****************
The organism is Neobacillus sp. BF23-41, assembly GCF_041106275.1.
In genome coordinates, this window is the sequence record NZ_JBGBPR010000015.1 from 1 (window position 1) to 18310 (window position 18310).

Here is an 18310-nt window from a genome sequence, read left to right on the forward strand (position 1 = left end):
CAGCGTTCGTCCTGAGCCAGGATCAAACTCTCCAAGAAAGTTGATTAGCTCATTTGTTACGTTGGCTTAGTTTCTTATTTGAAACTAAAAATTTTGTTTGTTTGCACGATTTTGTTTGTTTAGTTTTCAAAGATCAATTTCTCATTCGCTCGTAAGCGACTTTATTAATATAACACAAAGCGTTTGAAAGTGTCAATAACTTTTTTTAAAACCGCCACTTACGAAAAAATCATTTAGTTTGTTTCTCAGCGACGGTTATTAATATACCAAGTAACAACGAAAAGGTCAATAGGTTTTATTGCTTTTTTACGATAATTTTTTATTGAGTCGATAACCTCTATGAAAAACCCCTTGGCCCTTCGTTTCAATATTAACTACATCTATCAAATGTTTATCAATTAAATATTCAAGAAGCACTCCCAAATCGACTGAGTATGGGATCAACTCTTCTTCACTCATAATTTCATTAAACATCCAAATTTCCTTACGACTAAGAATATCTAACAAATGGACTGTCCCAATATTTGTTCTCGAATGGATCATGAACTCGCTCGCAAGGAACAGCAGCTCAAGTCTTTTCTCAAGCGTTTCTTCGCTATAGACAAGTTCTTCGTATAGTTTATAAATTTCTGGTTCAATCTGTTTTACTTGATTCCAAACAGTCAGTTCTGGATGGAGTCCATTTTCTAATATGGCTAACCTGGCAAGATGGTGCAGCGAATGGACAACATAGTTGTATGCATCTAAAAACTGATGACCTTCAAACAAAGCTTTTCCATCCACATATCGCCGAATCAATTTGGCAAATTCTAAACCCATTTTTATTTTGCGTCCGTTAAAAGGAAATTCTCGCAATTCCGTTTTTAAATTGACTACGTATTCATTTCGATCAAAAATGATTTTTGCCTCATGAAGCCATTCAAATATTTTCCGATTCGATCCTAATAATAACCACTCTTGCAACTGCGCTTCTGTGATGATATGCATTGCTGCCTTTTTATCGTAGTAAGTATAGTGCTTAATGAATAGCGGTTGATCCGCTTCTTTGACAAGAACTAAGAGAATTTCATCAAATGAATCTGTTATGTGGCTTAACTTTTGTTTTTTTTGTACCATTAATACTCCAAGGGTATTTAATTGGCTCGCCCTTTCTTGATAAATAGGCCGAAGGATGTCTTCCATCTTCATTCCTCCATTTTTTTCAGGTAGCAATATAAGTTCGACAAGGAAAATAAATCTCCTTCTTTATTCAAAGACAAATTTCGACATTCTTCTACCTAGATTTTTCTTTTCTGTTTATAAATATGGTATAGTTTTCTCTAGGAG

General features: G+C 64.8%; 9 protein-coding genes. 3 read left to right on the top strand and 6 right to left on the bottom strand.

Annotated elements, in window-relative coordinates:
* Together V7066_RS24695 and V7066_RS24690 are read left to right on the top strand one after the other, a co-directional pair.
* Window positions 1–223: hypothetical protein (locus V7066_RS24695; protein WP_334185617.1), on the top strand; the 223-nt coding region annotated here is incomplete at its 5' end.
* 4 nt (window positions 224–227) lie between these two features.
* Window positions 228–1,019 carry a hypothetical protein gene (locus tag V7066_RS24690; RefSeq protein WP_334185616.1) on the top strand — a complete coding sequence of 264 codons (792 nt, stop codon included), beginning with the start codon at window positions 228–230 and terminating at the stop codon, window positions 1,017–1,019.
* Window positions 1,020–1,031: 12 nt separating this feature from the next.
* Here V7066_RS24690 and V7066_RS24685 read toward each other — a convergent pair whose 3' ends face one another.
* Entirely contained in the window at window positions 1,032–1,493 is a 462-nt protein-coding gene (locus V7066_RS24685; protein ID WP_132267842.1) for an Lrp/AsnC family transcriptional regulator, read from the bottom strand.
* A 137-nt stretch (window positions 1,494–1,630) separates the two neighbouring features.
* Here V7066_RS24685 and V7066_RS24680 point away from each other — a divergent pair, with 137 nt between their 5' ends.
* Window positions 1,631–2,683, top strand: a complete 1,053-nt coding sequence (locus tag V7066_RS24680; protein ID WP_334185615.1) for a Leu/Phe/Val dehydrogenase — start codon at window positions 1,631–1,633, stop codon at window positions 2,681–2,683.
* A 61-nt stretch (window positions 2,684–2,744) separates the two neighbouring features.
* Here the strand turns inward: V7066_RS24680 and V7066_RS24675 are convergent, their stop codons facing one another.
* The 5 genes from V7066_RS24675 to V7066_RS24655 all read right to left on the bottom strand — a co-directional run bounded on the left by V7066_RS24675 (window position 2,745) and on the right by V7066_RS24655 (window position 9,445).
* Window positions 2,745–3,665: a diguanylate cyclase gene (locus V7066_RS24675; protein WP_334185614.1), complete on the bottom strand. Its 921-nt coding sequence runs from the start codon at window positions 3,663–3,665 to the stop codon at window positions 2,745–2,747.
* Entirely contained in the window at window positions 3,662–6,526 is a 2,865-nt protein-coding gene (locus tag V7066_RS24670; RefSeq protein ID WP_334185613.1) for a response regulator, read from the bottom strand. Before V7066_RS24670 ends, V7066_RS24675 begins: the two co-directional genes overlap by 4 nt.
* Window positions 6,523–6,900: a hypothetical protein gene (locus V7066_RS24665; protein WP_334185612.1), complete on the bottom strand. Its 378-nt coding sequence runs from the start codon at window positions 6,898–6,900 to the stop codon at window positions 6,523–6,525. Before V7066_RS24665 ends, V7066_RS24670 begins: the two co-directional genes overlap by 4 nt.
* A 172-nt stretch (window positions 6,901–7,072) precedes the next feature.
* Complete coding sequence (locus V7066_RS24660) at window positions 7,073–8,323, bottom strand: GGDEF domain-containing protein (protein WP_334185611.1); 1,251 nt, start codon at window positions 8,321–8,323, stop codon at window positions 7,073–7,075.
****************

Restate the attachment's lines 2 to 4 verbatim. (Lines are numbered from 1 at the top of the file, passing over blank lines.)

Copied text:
In genome coordinates, this window is the sequence record NZ_JBGBPR010000015.1 from 1 (window position 1) to 18310 (window position 18310).

Here is an 18310-nt window from a genome sequence, read left to right on the forward strand (position 1 = left end):
CAGCGTTCGTCCTGAGCCAGGATCAAACTCTCCAAGAAAGTTGATTAGCTCATTTGTTACGTTGGCTTAGTTTCTTATTTGAAACTAAAAATTTTGTTTGTTTGCACGATTTTGTTTGTTTAGTTTTCAAAGATCAATTTCTCATTCGCTCGTAAGCGACTTTATTAATATAACACAAAGCGTTTGAAAGTGTCAATAACTTTTTTTAAAACCGCCACTTACGAAAAAATCATTTAGTTTGTTTCTCAGCGACGGTTATTAATATACCAAGTAACAACGAAAAGGTCAATAGGTTTTATTGCTTTTTTACGATAATTTTTTATTGAGTCGATAACCTCTATGAAAAACCCCTTGGCCCTTCGTTTCAATATTAACTACATCTATCAAATGTTTATCAATTAAATATTCAAGAAGCACTCCCAAATCGACTGAGTATGGGATCAACTCTTCTTCACTCATAATTTCATTAAACATCCAAATTTCCTTACGACTAAGAATATCTAACAAATGGACTGTCCCAATATTTGTTCTCGAATGGATCATGAACTCGCTCGCAAGGAACAGCAGCTCAAGTCTTTTCTCAAGCGTTTCTTCGCTATAGACAAGTTCTTCGTATAGTTTATAAATTTCTGGTTCAATCTGTTTTACTTGATTCCAAACAGTCAGTTCTGGATGGAGTCCATTTTCTAATATGGCTAACCTGGCAAGATGGTGCAGCGAATGGACAACATAGTTGTATGCATCTAAAAACTGATGACCTTCAAACAAAGCTTTTCCATCCACATATCGCCGAATCAATTTGGCAAATTCTAAACCCATTTTTATTTTGCGTCCGTTAAAAGGAAATTCTCGCAATTCCGTTTTTAAATTGACTACGTATTCATTTCGATCAAAAATGATTTTTGCCTCATGAAGCCATTCAAATATTTTCCGATTCGATCCTAATAATAACCACTCTTGCAACTGCGCTTCTGTGATGATATGCATTGCTGCCTTTTTATCGTAGTAAGTATAGTGCTTAATGAATAGCGGTTGATCCGCTTCTTTGACAAGAACTAAGAGAATTTCATCAAATGAATCTGTTATGTGGCTTAACTTTTGTTTTTTTTGTACCATTAATACTCCAAGGGTATTTAATTGGCTCGCCCTTTCTTGATAAATAGGCCGAAGGATGTCTTCCATCTTCATTCCTCCATTTTTTTCAGGTAGCAATATAAGTTCGACAAGGAAAATAAATCTCCTTCTTTATTCAAAGACAAATTTCGACATTCTTCTACCTAGATTTTTCTTTTCTGTTTATAAATATGGTATAGTTTTCTCTAGGAG